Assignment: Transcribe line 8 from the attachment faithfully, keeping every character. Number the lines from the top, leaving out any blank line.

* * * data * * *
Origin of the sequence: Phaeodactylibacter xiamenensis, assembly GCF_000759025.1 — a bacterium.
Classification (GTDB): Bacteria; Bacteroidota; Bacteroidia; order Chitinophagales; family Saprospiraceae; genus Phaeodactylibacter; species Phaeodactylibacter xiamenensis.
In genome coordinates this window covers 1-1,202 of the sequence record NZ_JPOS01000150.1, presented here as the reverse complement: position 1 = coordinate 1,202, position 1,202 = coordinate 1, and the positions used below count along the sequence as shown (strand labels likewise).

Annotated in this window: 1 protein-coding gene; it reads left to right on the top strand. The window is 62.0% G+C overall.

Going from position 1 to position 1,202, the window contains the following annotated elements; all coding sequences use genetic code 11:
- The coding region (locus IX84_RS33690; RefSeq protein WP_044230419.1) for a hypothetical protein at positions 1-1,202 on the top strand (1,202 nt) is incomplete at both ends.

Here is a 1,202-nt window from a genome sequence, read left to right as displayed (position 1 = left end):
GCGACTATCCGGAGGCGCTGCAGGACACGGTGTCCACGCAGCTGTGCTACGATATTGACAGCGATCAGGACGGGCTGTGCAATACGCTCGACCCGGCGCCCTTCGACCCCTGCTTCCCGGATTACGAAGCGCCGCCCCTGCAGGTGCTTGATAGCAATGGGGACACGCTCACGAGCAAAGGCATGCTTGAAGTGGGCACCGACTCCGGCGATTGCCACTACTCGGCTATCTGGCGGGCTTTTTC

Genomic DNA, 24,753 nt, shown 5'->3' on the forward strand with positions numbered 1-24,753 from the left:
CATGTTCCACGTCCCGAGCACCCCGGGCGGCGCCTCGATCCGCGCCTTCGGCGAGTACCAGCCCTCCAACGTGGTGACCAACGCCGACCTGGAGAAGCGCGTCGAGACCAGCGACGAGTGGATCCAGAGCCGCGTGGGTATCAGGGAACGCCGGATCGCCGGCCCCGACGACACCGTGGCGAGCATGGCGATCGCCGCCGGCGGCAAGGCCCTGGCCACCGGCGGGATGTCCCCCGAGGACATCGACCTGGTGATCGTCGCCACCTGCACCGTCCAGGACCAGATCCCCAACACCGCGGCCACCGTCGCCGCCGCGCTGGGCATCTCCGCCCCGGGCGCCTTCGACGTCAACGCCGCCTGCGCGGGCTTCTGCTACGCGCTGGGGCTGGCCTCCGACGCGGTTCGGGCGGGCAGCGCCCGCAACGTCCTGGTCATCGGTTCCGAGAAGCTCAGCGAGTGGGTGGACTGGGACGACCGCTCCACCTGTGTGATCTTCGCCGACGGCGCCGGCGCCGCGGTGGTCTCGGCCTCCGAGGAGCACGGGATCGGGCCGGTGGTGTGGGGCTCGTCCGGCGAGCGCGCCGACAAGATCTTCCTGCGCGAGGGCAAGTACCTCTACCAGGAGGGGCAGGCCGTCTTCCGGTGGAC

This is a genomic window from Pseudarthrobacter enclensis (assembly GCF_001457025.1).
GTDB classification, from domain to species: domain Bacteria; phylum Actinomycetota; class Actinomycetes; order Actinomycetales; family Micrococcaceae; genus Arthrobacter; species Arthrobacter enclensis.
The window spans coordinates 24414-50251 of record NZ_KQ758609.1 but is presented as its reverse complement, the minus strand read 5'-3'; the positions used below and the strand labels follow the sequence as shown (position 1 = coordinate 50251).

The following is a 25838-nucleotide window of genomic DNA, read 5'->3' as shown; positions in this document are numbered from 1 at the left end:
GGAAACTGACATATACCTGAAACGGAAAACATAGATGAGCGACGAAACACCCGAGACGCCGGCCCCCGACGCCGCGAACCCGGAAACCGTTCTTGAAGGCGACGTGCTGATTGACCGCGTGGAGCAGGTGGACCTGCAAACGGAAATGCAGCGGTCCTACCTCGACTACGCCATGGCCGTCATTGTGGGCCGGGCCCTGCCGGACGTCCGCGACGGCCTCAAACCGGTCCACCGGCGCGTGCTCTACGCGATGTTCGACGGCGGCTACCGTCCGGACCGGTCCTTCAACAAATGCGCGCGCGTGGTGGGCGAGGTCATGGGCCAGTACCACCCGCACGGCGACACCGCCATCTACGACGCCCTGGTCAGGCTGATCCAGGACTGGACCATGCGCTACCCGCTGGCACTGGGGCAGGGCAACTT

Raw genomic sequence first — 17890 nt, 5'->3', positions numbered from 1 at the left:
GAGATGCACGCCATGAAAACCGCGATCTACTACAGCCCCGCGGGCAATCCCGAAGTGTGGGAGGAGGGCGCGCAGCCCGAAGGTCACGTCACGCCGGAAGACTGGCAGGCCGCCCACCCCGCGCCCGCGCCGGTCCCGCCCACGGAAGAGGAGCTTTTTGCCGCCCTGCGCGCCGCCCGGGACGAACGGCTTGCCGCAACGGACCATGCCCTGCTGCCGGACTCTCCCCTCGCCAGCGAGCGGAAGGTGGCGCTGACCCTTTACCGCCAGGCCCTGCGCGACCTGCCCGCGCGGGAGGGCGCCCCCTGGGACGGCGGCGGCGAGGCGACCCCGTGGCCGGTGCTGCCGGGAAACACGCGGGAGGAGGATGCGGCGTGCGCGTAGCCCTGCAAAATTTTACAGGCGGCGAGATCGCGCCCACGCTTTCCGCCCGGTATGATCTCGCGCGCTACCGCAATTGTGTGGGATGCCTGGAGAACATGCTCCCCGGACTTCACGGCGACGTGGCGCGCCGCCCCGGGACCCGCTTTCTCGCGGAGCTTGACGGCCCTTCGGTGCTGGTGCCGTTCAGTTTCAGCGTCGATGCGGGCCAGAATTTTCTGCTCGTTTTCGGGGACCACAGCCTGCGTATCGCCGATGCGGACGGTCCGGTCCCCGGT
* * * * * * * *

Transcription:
GCGACTATCCGGAGGCGCTGCAGGACACGGTGTCCACGCAGCTGTGCTACGATATTGACAGCGATCAGGACGGGCTGTGCAATACGCTCGACCCGGCGCCCTTCGACCCCTGCTTCCCGGATTACGAAGCGCCGCCCCTGCAGGTGCTTGATAGCAATGGGGACACGCTCACGAGCAAAGGCATGCTTGAAGTGGGCACCGACTCCGGCGATTGCCACTACTCGGCTATCTGGCGGGCTTTTTC